If you’re a big Trey Mancini fan – and really, who isn’t – it’s entirely normal to feel both seduced and abandoned.
Trey was everything the Orioles could have asked for during his nine years with the organization, and he was a driving force in this year’s surprising turnaround. To say he was an inspiration to his teammates and his fans is an understatement. To say he was a true leader is unnecessary because it is so obvious.
To say he should have been untouchable at the trade deadline, however, is another matter.
The Orioles are in the advanced stages of a rebuilding project that should make this the last midseason selloff for a long time. The fact that executive vice president/general manager Mike Elias stuck to his long-range program instead of trying to bag a long-shot wild-card berth should come as a surprise to no one who has listened to any of his recent media conferences.
He added a couple more pitching prospects who may or may not develop into valuable major league assets and knew that it wasn’t going to make him the most popular guy in town.
Do you have to like it?
Of course not. The club has played well enough to allow the fans to finally dream of an October surprise, so a lot of them are feeling like the Orange Carpet has been pulled out from under them right when they were starting to believe again. But let’s be real.
The Orioles are an overachieving .500 team that needs to beat out several so-far underachieving wild-card hopefuls to get into the postseason. That still remains in the realm of remote possibility if the fresh-faced, no-name pitching staff continues to perform way above expectations, but – with Mancini or not –the young hitters still have some growing up to do to outlast some of the big boys in the American League East.
Elias knows something that disappointed fans don’t want to admit. Mancini was no longer a good fit for the Orioles and the Orioles were no longer a good fit for Mancini, regardless of his salary and time left under club control.
In their attempt to reconfigure the ballpark to be less hitter friendly, the O’s made it particularly inhospitable to Mancini, whose power numbers decreased this season. He made some adjustments and remained one of the team’s most productive bats, but he figures to feel a lot more at home at the more conventionally configured Minute Maid Park.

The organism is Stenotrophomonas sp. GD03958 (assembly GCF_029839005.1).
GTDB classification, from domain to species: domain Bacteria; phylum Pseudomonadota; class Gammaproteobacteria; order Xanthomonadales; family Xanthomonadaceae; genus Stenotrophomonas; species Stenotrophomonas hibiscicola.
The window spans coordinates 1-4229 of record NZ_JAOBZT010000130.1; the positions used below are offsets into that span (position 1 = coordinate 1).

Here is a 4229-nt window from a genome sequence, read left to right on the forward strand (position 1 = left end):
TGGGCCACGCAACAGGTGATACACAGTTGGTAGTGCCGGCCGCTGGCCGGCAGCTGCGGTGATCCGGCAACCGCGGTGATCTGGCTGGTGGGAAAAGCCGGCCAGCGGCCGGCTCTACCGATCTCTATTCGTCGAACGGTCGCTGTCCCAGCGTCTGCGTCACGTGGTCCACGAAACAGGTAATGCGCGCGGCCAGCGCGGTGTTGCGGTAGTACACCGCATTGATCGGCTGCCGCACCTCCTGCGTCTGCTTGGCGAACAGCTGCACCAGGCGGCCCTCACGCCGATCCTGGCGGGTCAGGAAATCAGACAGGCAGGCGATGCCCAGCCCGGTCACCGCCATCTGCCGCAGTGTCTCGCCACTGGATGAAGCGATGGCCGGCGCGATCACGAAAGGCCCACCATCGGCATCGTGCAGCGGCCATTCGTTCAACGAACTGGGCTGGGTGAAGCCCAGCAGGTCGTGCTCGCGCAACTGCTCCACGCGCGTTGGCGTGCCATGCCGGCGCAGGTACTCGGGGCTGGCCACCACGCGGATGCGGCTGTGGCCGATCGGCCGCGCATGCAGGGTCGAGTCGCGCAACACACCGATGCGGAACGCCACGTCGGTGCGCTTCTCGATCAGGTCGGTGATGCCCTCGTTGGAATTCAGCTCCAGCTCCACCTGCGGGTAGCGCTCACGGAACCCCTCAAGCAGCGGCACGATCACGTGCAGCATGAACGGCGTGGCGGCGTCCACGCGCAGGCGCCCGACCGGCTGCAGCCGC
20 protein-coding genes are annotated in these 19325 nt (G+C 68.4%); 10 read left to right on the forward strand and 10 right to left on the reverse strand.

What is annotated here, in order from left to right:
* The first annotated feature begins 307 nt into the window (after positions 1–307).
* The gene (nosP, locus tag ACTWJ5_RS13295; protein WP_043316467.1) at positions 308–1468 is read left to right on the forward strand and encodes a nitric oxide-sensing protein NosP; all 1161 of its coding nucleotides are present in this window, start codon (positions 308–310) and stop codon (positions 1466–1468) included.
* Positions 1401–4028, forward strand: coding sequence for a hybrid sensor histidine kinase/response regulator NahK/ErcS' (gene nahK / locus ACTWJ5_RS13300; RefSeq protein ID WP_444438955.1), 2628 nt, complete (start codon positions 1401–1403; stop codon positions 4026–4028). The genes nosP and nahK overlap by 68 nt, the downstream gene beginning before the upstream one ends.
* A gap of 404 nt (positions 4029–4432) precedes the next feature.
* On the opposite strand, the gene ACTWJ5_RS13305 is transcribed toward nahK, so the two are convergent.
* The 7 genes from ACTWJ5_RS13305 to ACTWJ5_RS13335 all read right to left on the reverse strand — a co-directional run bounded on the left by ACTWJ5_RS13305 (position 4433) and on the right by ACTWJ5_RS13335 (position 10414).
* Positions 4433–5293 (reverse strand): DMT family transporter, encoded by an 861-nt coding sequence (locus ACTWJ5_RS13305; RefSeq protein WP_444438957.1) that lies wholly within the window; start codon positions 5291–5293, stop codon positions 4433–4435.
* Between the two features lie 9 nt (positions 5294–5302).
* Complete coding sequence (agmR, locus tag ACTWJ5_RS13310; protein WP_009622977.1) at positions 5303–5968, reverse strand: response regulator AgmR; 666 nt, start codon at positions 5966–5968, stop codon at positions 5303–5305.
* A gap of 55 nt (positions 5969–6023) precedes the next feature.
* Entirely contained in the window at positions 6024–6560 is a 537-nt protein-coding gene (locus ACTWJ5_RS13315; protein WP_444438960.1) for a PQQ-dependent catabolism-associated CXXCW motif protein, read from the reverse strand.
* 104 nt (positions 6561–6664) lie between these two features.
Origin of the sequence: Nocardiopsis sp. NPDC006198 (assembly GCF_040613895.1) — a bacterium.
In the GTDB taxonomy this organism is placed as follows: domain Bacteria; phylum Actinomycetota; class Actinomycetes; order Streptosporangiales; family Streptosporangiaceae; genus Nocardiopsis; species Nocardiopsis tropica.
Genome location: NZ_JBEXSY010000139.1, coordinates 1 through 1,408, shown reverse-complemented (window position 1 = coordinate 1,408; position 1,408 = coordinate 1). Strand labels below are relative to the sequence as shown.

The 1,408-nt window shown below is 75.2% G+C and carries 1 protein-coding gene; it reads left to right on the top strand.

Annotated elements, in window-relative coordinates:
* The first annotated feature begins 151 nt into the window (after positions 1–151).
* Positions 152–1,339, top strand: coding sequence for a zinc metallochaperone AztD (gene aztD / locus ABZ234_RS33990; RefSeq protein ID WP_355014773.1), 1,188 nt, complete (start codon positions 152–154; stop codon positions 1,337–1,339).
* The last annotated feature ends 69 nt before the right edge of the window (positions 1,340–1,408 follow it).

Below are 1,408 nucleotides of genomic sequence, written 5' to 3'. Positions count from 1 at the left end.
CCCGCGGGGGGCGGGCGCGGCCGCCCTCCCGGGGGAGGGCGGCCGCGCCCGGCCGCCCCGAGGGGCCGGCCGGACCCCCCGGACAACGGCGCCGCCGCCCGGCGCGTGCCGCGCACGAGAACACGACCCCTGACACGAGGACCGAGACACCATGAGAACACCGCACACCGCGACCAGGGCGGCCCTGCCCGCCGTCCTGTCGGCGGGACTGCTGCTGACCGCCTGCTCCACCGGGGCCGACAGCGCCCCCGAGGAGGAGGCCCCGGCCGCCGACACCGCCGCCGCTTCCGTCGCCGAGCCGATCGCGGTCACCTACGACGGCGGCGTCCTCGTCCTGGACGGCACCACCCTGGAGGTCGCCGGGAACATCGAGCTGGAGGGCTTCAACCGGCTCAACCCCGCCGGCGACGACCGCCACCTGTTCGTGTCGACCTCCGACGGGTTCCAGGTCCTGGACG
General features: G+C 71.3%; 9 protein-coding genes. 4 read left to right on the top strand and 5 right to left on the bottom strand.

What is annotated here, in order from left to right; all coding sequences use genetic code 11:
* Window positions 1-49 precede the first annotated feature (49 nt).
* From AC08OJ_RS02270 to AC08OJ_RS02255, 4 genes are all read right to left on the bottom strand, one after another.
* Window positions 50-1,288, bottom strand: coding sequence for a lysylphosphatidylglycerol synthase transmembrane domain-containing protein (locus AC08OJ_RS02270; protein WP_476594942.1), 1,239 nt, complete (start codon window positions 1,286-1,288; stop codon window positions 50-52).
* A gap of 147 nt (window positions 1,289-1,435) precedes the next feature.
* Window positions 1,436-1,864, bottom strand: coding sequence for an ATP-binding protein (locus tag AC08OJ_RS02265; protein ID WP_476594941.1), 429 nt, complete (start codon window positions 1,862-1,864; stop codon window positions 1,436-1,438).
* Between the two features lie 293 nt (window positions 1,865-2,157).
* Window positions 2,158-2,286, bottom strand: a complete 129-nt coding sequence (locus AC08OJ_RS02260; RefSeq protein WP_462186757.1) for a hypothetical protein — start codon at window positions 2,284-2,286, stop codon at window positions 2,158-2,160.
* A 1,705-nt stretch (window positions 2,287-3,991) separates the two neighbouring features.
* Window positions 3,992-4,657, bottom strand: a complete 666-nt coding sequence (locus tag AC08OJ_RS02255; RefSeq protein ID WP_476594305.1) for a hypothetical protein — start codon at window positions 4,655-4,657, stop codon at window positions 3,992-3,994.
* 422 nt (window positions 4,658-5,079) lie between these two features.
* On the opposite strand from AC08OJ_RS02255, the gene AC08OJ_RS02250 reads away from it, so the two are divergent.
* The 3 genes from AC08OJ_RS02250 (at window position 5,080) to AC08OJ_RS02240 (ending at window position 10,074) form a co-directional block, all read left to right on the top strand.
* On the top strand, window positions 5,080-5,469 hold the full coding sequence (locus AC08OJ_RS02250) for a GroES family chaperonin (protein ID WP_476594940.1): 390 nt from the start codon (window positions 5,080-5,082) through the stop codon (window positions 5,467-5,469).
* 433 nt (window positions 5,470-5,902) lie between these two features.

So it wasn’t that he grew out of Oriole Park. Oriole Park grew out of him. The decision to raise the height of the left-field wall and move it back 30 feet got into his head early on and left him with the lowest slugging percentage (.404) of his career. And he was reminded of that every time he hit a ball to the warning track in that direction and trotted back to the dugout instead of around the bases.
In Houston, the left-center field fence is 362 feet from home plate, compared to 398 at Camden Yards. Even Yankees behemoth Aaron Judge, who could hit a baseball out of Arizona’s great meteor crater, complained about the new dimensions at Camden Yards.
Don’t know if it was Elias’s intention to give Mancini the ultimate soft landing, but everything about the deal works for him. He goes from a team that is dreaming about the playoffs to a Houston Astros club is very comfortably in first place in the American League West and is a legitimate World Series contender. And, of course, it’s also the team that is the model for what former Astros exec Elias is trying to accomplish here in Baltimore.
It’s a win-win for Mancini, who will almost certainly be playing in the postseason this year and will be in a position to plot his own destiny this coming winter. Although Elias did not rule out re-signing him and Mancini insisted throughout this process that he wanted to remain in Baltimore, I’m guessing he won’t be interested in coming back after his long fly balls to left start landing in the stands.
So, wish him well and root for him from afar while the Orioles continue to add to their “elite talent pipeline” and try to go wild this year without him.